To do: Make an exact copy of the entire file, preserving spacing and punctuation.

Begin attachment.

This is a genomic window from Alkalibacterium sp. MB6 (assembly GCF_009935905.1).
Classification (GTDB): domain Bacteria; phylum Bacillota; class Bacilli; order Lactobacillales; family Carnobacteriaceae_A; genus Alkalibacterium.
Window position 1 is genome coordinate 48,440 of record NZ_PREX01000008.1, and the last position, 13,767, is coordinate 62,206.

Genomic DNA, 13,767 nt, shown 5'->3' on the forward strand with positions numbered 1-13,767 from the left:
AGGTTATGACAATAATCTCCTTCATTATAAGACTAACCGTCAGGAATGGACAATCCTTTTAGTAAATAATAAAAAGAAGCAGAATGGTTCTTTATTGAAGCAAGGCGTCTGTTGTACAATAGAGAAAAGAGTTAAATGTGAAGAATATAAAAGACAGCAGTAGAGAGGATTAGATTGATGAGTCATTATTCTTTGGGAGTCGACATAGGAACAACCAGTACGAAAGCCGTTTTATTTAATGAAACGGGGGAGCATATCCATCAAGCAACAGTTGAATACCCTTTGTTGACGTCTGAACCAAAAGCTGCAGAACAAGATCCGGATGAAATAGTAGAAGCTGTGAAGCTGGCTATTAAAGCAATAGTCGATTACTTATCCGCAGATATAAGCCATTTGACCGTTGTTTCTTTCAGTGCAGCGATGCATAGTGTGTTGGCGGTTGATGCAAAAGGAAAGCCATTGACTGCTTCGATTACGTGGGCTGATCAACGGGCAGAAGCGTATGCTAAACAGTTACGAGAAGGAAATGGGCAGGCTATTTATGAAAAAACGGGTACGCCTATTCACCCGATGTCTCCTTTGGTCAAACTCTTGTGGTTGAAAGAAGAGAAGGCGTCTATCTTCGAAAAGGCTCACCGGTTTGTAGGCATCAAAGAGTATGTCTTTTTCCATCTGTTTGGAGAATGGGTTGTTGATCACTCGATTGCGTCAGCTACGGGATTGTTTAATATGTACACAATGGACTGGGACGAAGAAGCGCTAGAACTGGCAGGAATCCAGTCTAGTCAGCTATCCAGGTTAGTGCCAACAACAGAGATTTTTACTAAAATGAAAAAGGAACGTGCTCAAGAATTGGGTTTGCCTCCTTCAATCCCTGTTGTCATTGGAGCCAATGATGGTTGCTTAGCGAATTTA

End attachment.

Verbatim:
This is a genomic window from Alkalibacterium sp. MB6 (assembly GCF_009935905.1).
Classification (GTDB): domain Bacteria; phylum Bacillota; class Bacilli; order Lactobacillales; family Carnobacteriaceae_A; genus Alkalibacterium.
Window position 1 is genome coordinate 48,440 of record NZ_PREX01000008.1, and the last position, 13,767, is coordinate 62,206.

Genomic DNA, 13,767 nt, shown 5'->3' on the forward strand with positions numbered 1-13,767 from the left:
AGGTTATGACAATAATCTCCTTCATTATAAGACTAACCGTCAGGAATGGACAATCCTTTTAGTAAATAATAAAAAGAAGCAGAATGGTTCTTTATTGAAGCAAGGCGTCTGTTGTACAATAGAGAAAAGAGTTAAATGTGAAGAATATAAAAGACAGCAGTAGAGAGGATTAGATTGATGAGTCATTATTCTTTGGGAGTCGACATAGGAACAACCAGTACGAAAGCCGTTTTATTTAATGAAACGGGGGAGCATATCCATCAAGCAACAGTTGAATACCCTTTGTTGACGTCTGAACCAAAAGCTGCAGAACAAGATCCGGATGAAATAGTAGAAGCTGTGAAGCTGGCTATTAAAGCAATAGTCGATTACTTATCCGCAGATATAAGCCATTTGACCGTTGTTTCTTTCAGTGCAGCGATGCATAGTGTGTTGGCGGTTGATGCAAAAGGAAAGCCATTGACTGCTTCGATTACGTGGGCTGATCAACGGGCAGAAGCGTATGCTAAACAGTTACGAGAAGGAAATGGGCAGGCTATTTATGAAAAAACGGGTACGCCTATTCACCCGATGTCTCCTTTGGTCAAACTCTTGTGGTTGAAAGAAGAGAAGGCGTCTATCTTCGAAAAGGCTCACCGGTTTGTAGGCATCAAAGAGTATGTCTTTTTCCATCTGTTTGGAGAATGGGTTGTTGATCACTCGATTGCGTCAGCTACGGGATTGTTTAATATGTACACAATGGACTGGGACGAAGAAGCGCTAGAACTGGCAGGAATCCAGTCTAGTCAGCTATCCAGGTTAGTGCCAACAACAGAGATTTTTACTAAAATGAAAAAGGAACGTGCTCAAGAATTGGGTTTGCCTCCTTCAATCCCTGTTGTCATTGGAGCCAATGATGGTTGCTTAGCGAATTTA